Thursday, January 29, 2015

Adopting a Toddler Part 2 - A Hard Lesson

If you missed the first part of this series, catch it here.

After what seemed a very long time, we finally loaded him into our borrowed car seat so we could grab dinner on the way to the hotel for our first night as a family of five. There was no turning back because he was here and we had paid and signed the papers.  

Our first moments in the car...just pulling away.

Despite the fact that I asked the foster family every question I could think of at the time, I had a dozen more before we hit the drive-thru. I didn't know what to order for him, I didn't know what he would eat, and they hadn't told me that he thought his ear-splitting screech was tremendously funny. Add to that, every time I looked into the backseat, there was a third person there. Not a baby who only has a few basic needs but a screeching, hurting, adorable, 35 pound, well-muscled toddler who could almost outrun all of us. (Read your What to Expect the 2nd Year says toddlers LEARN to run around 18 months. Our little guys was already quite adept at running.)

Honestly, that first night was not glorious. It was hard as we remembered how to diaper a wiggly child, discovered he didn't want to eat any of the food we bought, and cried himself to sleep not wanting any comfort at all from us.

The next day we headed to a borrowed condo about an hour away. It was the absolute worst place for a busy toddler being filled with breakables and floor to ceiling mirrors but it was free and right on the beach. There was no way to try and establish a routine that first day so we concentrated on fun and love. We moved in, pulled out toys, visited the beach, and did some shopping after he cried himself to sleep again.

The next day we were scheduled to visit his birth mother at a restaurant of her choosing. She wanted to see him with us, wanted to meet us. We didn't think it was a good idea. Not good for our son. But the agency insisted that it had to be that way. So we relented.

Exhausted after the meeting with his birth mother.
The meeting was more awful than I could have imagined. The second he saw his birth mom, he went from fairly calm and happy to excited to see her to agitated, hurt, and angry when she wouldn't talk to him or hold him. We tried to hold a conversation while he tried with all his might to get to her or get on her lap. Finally, we had to tag team. One of us stayed with the agency worker and birth mom while the other took Christian around the corner of the noisy, overwhelming Chuck-e-cheese to play where he couldn't see her. We did our best to share our love for her and her daughter and the son we were being entrusted with. We tried to share some of who we were and ask questions. It was beyond awkward and we finally made nap time excuses, took some pictures and walked to our car. Almost instantly our son changed from agitated to smiling and we breathed sighs of relief. Then we looked at the clock and realized that what had felt like three hours was less than one. I was so sad to have only that time with the precious woman who was his mother.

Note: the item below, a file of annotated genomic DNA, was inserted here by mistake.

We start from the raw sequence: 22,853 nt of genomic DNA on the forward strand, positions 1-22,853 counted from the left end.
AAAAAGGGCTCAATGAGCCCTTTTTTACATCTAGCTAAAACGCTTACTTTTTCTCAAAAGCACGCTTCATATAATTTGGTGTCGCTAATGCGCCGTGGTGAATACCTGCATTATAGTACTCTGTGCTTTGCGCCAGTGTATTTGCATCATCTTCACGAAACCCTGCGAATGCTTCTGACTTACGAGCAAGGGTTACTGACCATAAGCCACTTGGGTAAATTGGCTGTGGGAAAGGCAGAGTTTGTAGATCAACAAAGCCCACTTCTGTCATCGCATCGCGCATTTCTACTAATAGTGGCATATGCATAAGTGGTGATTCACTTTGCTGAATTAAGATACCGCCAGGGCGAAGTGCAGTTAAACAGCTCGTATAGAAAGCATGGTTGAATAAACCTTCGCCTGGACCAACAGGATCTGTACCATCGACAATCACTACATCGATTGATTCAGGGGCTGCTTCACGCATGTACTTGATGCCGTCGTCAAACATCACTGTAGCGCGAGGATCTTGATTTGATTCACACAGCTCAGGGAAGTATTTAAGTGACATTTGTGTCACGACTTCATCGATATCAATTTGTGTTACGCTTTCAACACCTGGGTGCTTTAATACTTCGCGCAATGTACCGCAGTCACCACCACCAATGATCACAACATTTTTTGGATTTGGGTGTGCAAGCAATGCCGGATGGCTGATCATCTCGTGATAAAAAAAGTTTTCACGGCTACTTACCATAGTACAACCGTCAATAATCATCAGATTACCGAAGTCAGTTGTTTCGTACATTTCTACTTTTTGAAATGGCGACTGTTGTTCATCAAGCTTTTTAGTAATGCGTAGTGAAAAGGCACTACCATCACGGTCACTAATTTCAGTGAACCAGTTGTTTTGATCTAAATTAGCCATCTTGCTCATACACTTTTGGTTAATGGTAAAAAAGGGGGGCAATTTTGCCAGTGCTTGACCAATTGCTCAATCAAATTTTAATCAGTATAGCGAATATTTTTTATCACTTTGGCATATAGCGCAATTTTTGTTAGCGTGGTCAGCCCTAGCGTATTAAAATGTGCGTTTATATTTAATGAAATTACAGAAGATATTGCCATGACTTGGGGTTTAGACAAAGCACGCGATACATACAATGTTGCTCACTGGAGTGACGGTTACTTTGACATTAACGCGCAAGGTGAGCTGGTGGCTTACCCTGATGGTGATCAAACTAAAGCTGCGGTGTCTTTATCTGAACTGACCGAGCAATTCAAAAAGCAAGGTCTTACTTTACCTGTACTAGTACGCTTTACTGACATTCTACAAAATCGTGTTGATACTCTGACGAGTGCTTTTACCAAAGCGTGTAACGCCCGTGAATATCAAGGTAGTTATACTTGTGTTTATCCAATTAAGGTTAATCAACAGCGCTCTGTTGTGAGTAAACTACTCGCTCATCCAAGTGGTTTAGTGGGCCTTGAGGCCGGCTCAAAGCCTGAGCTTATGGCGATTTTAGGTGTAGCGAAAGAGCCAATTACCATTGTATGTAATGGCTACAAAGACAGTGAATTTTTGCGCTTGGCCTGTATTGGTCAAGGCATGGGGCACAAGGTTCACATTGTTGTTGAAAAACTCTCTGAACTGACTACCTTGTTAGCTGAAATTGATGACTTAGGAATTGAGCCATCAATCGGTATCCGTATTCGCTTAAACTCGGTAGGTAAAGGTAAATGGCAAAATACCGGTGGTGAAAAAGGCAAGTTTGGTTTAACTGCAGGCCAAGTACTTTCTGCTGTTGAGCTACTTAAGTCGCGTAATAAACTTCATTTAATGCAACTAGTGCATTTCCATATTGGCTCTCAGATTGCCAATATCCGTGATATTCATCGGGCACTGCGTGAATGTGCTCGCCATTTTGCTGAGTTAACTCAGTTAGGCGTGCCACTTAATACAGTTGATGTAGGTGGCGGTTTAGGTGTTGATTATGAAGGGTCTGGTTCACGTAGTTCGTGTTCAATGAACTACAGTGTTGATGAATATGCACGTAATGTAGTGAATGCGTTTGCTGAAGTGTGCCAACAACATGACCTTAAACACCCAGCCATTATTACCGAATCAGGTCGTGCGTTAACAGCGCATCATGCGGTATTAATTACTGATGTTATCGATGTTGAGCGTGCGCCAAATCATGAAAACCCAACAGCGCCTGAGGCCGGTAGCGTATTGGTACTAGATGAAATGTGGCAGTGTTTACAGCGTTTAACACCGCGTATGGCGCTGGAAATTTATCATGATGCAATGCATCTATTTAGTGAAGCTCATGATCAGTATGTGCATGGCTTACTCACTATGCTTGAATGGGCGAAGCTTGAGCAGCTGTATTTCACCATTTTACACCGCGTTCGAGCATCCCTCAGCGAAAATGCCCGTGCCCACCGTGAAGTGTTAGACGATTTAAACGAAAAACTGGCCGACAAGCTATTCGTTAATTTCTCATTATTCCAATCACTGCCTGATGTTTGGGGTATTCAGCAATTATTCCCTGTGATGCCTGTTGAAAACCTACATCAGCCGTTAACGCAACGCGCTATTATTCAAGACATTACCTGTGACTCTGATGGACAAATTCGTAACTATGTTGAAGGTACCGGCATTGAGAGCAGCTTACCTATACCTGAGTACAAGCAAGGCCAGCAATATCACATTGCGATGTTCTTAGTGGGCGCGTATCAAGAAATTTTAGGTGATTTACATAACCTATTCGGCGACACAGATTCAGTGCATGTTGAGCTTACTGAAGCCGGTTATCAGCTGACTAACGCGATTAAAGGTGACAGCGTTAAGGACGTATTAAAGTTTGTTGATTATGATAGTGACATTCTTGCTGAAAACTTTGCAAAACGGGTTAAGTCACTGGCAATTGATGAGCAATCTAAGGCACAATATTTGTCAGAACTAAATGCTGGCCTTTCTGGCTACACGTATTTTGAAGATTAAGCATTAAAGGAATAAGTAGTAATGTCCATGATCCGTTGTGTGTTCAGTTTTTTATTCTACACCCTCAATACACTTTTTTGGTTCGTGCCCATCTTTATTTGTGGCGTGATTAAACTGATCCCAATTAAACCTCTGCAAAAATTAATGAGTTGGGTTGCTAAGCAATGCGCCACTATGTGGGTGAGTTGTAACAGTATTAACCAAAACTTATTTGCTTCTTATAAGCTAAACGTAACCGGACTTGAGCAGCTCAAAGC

The day after that meeting was mother's day. The absolute hardest day of my life. Ever. We had been cooped up in the car all the day before so I told my family I would happily put our son down for his nap and my husband could take the girls to the beach for a few hours. I would have a chance to relax while he slept, I thought. But about the time the door clicked shut our previously calm boy began to rage. 

I dropped to the floor, holding on as best I could so he wouldn't smash his head on the tile if his attempt to launch out of my arms succeeded. What followed was three and a half exhausting hours. I sang, I prayed, I held, I let go and stayed close. I cried and talked softly and lovingly. I prayed some more. I sat silent. All the while, he screamed and pushed and kicked and worked to get far away from me. After over an hour, I finally put him in the pack-n-play to give my body a rest and keep him from hurting himself as he writhed around. But I stayed and tried to touch and talk and sing and comfort. When Paul finally returned, I calmly handed our son to him saying he hadn't slept and wouldn't eat but was probably hungry. Then I returned to the bedroom to cry again. I was hurt, overwhelmed, and a little terrified.

Then God spoke to me and reminded me of all the families I had walked through adoption journeys with. They shared stories of their adopted toddlers pushing away one of the parents for a time. But eventually love won out. And in that remembering I was comforted and strengthened for the task ahead.

There are things in the first part of our adoption journey, I would have done differently. Go here for a mini-tutorial on adopting a toddler. 

Read part 3 here.

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